Keeper is mauled to death by bear after entering the animal’s cage at Russian circus
- Valentin Bulich, 28, locked himself inside the animal’s cage for unknown reasons
- The bear reportedly tore off the man’s scalp before he was pulled out of the cage
- The Great Moscow State Circus said Bulich had grossly violated safety protocols
- Animal rights groups have called for circuses featuring animals to be banned
A worker was mauled to death by a performing brown bear after entering the animal’s cage at a top Russian circus.
Valentin Bulich, 28, locked himself inside the cage with the unnamed beast, according to the world famous Great Moscow State Circus.
The seven-year-old bear tore off his scalp, reports said.
Bulich suffered multiple severe wounds before colleagues pulled him clear.
Trainer Valentin Bulich , 28, was killed by a bear at the Great Moscow State Circus after he entered the animal’s cage for an unknown reason. The circus said that Bulich had committed a ‘gross violation of safety rules’ by entering the cage [File photo]
‘Circus workers tried to save the victim’s life, but to no avail,’ a statement said.
‘In a critical condition, he was taken to Vinogradov State Clinical Hospital, where he died of his wounds.’
The circus said that Bulich had committed a ‘gross violation of safety rules’ in entering the bear cage on a day off for performers.
His motive for doing so is now under investigation as part of a criminal investigation into his death.
The world famous Great Moscow State Circus uses three bears, like the one seen above with one of the performers, in its shows. Performing bears have a long history in Europe and elsewhere, however performances featuring large, dangerous animals such as bears have been banned in many countries. [File photo]
Bulich was described by a neighbour as a ‘balanced, kind young man’ who was hardworking and dedicated to his job. A police investigation is underway as to his motives for entering the animals cage. Law enforcement believe he deliberated violated the safety rules, saying he had locked the cage from the inside [File photo]
A neighbour said Bulich was hardworking and dedicated to his job as an animal care worker.
‘We know him only from the positive side – he did not drink nor smoke, calm, he was a balanced, kind young man,’ said one neighbour.
Law enforcement believe that ‘for some reason the man deliberately violated all the safety rules,’ reported Moskovsky Komsomolets.
‘Valentin locked the cage from the inside.
‘He had no chance to survive – the bear removed his scalp.’
The circus has a troupe of three Russian bears which perform with the Alexandrov family.
A decision has been taken not to shoot dead the bear, said the circus.
Recently, animal rights campaigners in Russia have expressed concern over a series of incidents involving circus animals.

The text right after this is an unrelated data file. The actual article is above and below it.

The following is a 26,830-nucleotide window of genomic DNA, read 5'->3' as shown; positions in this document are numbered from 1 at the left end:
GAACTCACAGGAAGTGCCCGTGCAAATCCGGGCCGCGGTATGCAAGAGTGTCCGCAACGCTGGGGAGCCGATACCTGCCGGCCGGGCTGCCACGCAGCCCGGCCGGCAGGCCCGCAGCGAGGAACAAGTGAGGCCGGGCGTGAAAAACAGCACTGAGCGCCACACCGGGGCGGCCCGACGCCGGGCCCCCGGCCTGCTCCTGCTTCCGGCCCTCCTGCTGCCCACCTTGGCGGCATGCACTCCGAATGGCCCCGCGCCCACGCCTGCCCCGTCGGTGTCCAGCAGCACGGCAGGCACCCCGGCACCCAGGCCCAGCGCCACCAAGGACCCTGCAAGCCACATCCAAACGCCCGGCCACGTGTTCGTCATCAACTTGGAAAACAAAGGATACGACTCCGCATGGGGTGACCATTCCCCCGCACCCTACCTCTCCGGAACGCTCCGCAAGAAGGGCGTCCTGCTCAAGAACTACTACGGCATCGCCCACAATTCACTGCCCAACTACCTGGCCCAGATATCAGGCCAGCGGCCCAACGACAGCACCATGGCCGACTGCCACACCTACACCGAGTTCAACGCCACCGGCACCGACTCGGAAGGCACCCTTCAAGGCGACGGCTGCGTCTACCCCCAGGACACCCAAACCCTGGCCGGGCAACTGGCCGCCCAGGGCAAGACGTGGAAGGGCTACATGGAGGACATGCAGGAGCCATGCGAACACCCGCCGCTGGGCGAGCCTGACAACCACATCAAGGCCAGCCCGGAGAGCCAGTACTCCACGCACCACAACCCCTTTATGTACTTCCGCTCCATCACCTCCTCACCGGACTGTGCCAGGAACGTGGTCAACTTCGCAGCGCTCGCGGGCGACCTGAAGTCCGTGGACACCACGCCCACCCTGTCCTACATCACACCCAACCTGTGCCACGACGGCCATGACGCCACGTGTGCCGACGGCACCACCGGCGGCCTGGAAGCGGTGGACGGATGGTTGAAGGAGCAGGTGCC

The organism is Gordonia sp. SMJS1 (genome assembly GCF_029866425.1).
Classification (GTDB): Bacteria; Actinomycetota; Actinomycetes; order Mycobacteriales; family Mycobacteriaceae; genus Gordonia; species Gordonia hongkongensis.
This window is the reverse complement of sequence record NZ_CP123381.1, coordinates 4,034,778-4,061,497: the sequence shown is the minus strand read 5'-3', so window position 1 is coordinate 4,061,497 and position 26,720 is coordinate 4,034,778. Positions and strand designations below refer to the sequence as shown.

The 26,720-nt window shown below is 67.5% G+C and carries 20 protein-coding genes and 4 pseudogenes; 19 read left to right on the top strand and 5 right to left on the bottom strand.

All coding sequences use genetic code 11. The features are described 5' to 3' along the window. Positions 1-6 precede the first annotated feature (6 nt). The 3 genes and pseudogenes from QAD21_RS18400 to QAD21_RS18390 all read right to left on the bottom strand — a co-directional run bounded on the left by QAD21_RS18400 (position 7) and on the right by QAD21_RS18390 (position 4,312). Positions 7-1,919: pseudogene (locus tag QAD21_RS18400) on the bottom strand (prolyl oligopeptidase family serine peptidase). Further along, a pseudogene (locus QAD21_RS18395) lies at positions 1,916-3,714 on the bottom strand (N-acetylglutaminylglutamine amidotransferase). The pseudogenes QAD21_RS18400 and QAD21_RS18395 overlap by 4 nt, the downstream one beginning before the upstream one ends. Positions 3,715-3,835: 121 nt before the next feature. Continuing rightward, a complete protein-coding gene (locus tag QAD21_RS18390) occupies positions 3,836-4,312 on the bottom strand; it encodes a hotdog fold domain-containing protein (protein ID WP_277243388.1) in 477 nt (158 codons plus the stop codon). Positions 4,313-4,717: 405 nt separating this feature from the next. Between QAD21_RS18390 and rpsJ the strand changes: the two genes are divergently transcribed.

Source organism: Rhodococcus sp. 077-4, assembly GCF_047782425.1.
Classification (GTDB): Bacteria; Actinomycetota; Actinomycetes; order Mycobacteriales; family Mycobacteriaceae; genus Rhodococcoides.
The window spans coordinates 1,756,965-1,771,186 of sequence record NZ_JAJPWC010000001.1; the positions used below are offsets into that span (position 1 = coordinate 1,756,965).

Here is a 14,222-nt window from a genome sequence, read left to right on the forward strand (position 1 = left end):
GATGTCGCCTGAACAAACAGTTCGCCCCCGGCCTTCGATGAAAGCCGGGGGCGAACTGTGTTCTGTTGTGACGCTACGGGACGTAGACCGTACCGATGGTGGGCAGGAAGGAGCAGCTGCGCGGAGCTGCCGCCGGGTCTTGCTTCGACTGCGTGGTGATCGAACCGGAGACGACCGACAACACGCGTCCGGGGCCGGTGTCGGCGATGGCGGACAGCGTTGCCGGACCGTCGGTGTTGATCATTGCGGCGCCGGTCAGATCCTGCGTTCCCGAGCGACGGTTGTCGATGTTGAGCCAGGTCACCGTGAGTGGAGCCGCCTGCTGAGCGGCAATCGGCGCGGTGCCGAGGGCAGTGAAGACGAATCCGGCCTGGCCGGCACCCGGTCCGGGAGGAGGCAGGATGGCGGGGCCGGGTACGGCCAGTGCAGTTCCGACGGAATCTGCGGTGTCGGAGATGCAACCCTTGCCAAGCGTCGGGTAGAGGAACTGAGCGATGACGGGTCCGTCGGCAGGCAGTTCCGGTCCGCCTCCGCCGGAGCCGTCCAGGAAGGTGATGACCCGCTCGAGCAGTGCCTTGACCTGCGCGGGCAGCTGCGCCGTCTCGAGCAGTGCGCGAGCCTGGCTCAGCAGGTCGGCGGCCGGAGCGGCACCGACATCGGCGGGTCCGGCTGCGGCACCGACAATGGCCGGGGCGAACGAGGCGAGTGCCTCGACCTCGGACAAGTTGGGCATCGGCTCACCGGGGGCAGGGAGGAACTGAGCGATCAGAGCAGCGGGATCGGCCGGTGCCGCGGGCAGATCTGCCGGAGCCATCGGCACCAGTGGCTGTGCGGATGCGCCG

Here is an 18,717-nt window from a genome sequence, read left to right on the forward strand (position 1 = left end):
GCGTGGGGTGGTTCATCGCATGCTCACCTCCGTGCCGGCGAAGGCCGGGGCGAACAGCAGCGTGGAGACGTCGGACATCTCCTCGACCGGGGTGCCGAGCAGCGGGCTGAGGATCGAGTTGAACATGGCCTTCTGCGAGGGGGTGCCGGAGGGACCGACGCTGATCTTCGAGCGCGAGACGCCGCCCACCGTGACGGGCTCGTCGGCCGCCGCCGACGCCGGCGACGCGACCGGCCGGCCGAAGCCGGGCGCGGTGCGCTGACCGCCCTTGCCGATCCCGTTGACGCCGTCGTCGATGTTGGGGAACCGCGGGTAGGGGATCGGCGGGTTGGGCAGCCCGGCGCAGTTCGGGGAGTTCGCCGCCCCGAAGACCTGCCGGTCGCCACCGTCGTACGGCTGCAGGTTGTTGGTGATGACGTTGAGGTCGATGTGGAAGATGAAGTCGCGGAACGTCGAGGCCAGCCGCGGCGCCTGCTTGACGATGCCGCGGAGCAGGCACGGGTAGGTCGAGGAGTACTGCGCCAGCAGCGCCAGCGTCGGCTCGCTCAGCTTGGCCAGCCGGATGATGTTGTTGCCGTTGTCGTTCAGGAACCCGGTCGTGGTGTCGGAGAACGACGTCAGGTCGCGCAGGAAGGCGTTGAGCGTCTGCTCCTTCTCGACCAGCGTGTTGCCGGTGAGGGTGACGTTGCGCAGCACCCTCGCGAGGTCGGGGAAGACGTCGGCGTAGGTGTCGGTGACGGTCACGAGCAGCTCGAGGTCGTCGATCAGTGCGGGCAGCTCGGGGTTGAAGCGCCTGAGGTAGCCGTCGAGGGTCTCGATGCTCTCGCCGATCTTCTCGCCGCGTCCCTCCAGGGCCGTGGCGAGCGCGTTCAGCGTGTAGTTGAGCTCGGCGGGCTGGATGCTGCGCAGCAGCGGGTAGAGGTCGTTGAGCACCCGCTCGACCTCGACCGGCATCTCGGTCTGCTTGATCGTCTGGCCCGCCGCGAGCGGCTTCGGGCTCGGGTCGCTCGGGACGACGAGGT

Irina Novozhilova, of animal rights group VITA, said: ‘No circus conditions will be humane for one simple reason.
‘Training goes hand in hand with cruelty….
‘Circuses are always cruel beyond limits.
‘And circuses with animals should be banned.’
The cruel history of dancing and performing bears in Europe and Asia
In the Middle Ages, dancing or performing bears were a common form of entertainment in Europe and Asia.
They often featured in travelling circuses or individual performances, with the majority of trainers being Romany people from Eastern Europe.
Performing bears remained a common sight in Eastern Europe and parts of Asia well into the twentieth century, despite incremental efforts to introduce bans.
The bears were captured as cubs from the Himalayas, the Middle East and the jungles of the Indian sub-continent then trained to dance and perform tricks.
Often the cub’s mother would be killed in the process of capturing the young bear. This practice continues in Siberia to this day.
A bear entertains British soldiers in Southern Russia during the country’s 1917-1922 civil war
The process of preparing the bear for training often involved inflicting great pain on the animal through removing its teeth, cutting its claws and inserting a metal ring into its nose.
During training, a rope attached to the nose ring would be yanked painfully and sometimes sticks and whips were also used to coax the bear into performing.
To create the illusion of dancing, the trainer would play music while the bear stood on a hot metal platform lifting one paw after another to avoid being burned. Subsequently, whenever the bear heard the same music, it would begin to ‘dance’.
A number of organisations are working to have performances featuring bears banned and to place the animals in sanctuaries, however the practice continues in some countries and even once rescued, bears often suffer from mental and physical ailments that result in an early death.
Sources: Bearconservation.org.uk, Dancing Bears: True Stories of People Nostalgic for Life Under Tyranny – Witold Szablowski